Joanna Strober is co-author of Getting to 50 50: How Working Parents Can Have it All by Sharing it All. She and her co-author Sharon Meers are both working parents in the Bay Area, and they set out to write a guide for couples on how to share the work of parenting while prioritizing both of their careers.  Strober spoke with KALW’s Hana Baba about what inspired her and Meers to write this book.

Stanford University, Department of Sociology

Last June marked a much anticipated achievement for the US Congress- the passing of the immigration reform bill.

Image from zawaya.org

The Arabic music ensemble Aswat is based in the Bay Area and plays classical Arab standards in concerts throughout the Bay Area. But you don't have to know the language to participate.

Five Percent Movement via www.fivemovement.org

 

The conflict in Syria has been raging for three years now. While other Arab countries witnessed the "Arab Spring", Syria's spring hasn’t happened yet. The government is shelling territory held by rebels – the Free Syrian Army – and it's gotten so messy with other militant groups infiltrating the country, that it is a completely chaotic situation.

Some Syrians, including Syrian Americans, have lost hope in any political process to solve the crisis, and have found other ways to help their country from right here in the Bay Area.

To many Americans, Falafel is a fried ball of mashed up garbanzo beans that you can put in a sandwich. But to me, falafel reminds me of where I’m from – Sudan. Until recently, I thought there was really only one way to make it. But it turns out, there are many ways to fry a falafel, depending on where you’re from – and of course, everyone thinks their way is best. So I headed out around the Bay on a falafel shop hop.

Alameda County Community Foodbank

Earlier this month, a temporary increase in food stamps—enacted during the financial crisis—expired. More than 47 million people are affected—that’s one in seven Americans. These are the deepest cuts to the federal program since it started back in 1964. It means that a family of three now has 29 dollars less to spend on food every month.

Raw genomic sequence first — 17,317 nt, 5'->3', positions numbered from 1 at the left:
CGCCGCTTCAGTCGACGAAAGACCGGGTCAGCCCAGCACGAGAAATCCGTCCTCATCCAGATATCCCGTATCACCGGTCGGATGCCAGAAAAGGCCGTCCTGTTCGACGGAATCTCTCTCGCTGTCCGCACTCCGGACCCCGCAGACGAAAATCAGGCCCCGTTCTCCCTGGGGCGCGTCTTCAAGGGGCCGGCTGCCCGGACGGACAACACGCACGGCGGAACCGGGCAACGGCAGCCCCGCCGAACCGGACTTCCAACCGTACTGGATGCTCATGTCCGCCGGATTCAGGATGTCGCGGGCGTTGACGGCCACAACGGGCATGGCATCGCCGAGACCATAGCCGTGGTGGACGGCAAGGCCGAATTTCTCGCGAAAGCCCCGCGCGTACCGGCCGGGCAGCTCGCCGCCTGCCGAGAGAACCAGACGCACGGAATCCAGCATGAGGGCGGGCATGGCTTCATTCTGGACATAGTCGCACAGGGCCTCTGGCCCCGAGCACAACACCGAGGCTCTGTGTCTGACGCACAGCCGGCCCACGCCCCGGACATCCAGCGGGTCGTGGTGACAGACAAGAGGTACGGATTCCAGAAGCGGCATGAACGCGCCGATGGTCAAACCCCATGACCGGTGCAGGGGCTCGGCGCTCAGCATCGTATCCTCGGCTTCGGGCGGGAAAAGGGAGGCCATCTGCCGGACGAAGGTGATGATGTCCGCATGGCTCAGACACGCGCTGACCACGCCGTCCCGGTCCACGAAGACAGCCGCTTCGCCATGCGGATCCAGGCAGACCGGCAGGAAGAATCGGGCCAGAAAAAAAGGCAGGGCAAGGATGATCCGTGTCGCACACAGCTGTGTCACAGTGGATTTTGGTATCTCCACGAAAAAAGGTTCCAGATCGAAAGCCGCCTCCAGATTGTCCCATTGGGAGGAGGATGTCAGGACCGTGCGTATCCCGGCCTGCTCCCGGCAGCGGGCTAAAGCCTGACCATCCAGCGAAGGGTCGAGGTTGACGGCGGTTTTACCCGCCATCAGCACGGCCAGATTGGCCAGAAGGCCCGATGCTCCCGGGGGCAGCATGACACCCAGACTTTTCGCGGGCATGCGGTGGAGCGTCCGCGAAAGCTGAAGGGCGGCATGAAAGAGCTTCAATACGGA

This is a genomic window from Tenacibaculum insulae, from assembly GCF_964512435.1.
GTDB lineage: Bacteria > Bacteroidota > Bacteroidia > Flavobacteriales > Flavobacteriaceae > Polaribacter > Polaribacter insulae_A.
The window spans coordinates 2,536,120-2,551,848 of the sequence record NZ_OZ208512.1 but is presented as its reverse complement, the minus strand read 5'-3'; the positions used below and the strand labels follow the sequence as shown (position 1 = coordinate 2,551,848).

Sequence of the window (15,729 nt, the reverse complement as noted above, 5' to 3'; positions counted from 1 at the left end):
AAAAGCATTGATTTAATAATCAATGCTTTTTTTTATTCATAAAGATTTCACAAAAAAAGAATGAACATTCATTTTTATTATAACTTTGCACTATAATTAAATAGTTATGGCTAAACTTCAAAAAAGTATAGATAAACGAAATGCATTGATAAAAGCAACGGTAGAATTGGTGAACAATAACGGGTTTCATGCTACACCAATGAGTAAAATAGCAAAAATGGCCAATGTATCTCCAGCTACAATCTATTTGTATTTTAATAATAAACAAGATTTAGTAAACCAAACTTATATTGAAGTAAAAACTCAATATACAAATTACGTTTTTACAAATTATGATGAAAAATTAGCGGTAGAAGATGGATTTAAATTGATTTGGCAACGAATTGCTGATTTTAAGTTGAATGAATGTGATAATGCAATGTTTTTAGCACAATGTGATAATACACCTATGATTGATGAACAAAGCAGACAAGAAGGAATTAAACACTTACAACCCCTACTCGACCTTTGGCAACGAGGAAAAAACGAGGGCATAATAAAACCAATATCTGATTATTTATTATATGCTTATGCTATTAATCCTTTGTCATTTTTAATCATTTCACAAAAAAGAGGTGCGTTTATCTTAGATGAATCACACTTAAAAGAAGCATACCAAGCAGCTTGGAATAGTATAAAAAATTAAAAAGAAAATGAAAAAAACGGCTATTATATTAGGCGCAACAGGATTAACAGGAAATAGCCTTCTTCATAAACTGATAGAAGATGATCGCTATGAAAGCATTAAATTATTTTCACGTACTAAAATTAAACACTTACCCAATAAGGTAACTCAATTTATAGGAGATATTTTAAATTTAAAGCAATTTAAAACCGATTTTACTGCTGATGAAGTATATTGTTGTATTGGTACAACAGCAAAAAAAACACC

In California, the food stamp program is called Cal-Fresh. And local food banks are seeing first hand what happens when money is cut. Keisha Nzewi, the Advocacy Manager for the Alameda County Community Food Bank  came to the station here at  KALW to talk about the future of food distribution in the Bay Area.

The Catholic Voice

The deadly Typhoon Haiyan that hit the Philippines six days ago has claimed at least 2 thousand lives, with hundreds of thousands of survivors left with no shelter.

Restorative Justice for Oakland Youth

Today we're talking about Restorative Justice and how some schools are shifting their approach to student discipline.  Eric Butler is the Restorative Justice Coordinator at Ralph Bunche High School in Oakland. There are over  20 schools in Oakland that have incorporated some sort of restorative approach to discipline. This means, instead of a punitive approach to issues at school, all parties are encouraged to address the harm that's done and then try to repair any harm that was caused in their community. Eric Butler says the approach is a complete shift from how schools traditionally deal with discipline.  

ERIC BUTLER: "We’re doing something different we’re apologizing for those messed up messages that we taught because we should’ve been teaching tolerance."

Click the audio player above to listen to the full interview.

Seth Samuel

The weekend is a time for relaxing or maybe going to dinner and a show with friends. One typical scenario is you meet up with them, get dinner. Now, imagine you walk into a restaurant and it’s dark. Pitch dark. It’s not a power outage; this is darkness by design. Welcome to Blind Café.

We’re used to making movies here in California, but there are still places in the world where that art form is rare. Like in Saudi Arabia, which recently submitted an entry to the Foreign Film category of the Academy Awards for the first time ever. 

Pages